A trip to Inner Mongolia in pictures

I won’t lie to you all, I really can’t be bothered to write this post. I’ve been meaning to for months but just never found the time or energy. I went in a group of 11 to Inner Mongolia for golden week in October, and rather than try and document every detail of what happened like I usually do with my travel posts, for this one I’m going to do it slightly differently. I’m going to bang a bunch of pictures in then have a few bullet points underneath providing context and anecdotes. Hopefully it turns out okay! The original title for this post was The Yurt Life Tried To Kill Me, so enjoy!

Day 1: Hohhot Life.

  • When we got to Hohhot after an early flight we were shoved into a tiny car to transfer to the hostel. It smelt bad and meant I couldn’t sleep more.
  • There was no room at the hostel so we got moved to a nearby hotel for free!
  • We attempted to find food and stumbled into a nearby restaurant, ordered using google translate and entertained the locals by playing cards and taking pictures with them.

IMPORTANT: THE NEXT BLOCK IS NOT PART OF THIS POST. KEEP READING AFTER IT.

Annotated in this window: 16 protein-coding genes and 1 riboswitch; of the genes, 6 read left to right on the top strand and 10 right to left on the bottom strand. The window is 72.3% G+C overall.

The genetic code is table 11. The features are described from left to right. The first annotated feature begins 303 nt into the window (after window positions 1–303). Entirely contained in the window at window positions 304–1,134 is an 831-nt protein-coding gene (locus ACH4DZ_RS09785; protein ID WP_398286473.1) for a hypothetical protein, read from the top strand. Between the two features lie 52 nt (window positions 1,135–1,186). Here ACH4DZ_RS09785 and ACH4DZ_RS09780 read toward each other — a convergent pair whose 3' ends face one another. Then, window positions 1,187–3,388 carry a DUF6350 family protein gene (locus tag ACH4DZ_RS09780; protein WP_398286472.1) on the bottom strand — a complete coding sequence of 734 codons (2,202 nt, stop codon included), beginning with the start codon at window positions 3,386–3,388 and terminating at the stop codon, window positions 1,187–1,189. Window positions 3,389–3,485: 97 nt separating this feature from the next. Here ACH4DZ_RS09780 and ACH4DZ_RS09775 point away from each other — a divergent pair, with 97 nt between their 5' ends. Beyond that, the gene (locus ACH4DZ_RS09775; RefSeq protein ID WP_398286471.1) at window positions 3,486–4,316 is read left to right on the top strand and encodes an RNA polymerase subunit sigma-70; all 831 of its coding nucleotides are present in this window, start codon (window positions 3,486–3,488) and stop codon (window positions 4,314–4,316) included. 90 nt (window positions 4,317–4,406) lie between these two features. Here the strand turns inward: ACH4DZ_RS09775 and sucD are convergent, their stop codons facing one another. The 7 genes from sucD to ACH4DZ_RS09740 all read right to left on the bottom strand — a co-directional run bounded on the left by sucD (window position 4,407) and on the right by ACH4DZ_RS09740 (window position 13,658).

• Then we explored the Muslim quarter of town where everyone presumed we were Muslims and wished us good fortune. The sun was shining, the air was clear and laughs were had.
  • Our attempt to find food in the evening resulted in a 2 and a half hour walk, a short taxi ride and a walk down 7 flights of stairs.
  • Then I slept. I was tired.

Day 2: Temple and Yurt Life.

  • We had to get up early to check out and get the bus out of the city to our yurt, but ended up having to wait for the people who had arrived on the overnight train from Beijing that morning.
  • Our first stop was at a random temple which we had a nice little tour around and were able to stretch our legs finally! It turned out as well that a lot of the other people on the tour had come through the British Council Language Assistant scheme too.
  • Then we drove into the country and found our yurt home. There’s nothing quite like a coach going off road in the grasslands – very very bumpy journey.
  • Most people then went horse-riding but I’m not a fan of horses and didn’t want to pay any more so I stayed behind and went for an exploratory walk with other people who had stayed behind.
  • Sorry for the bra straps in the picture – I didn’t expect to be warm enough to take my jumper off! Anyway, after people had come back from horse-riding we took it in turns with a bow and arrow and I managed to hit the target!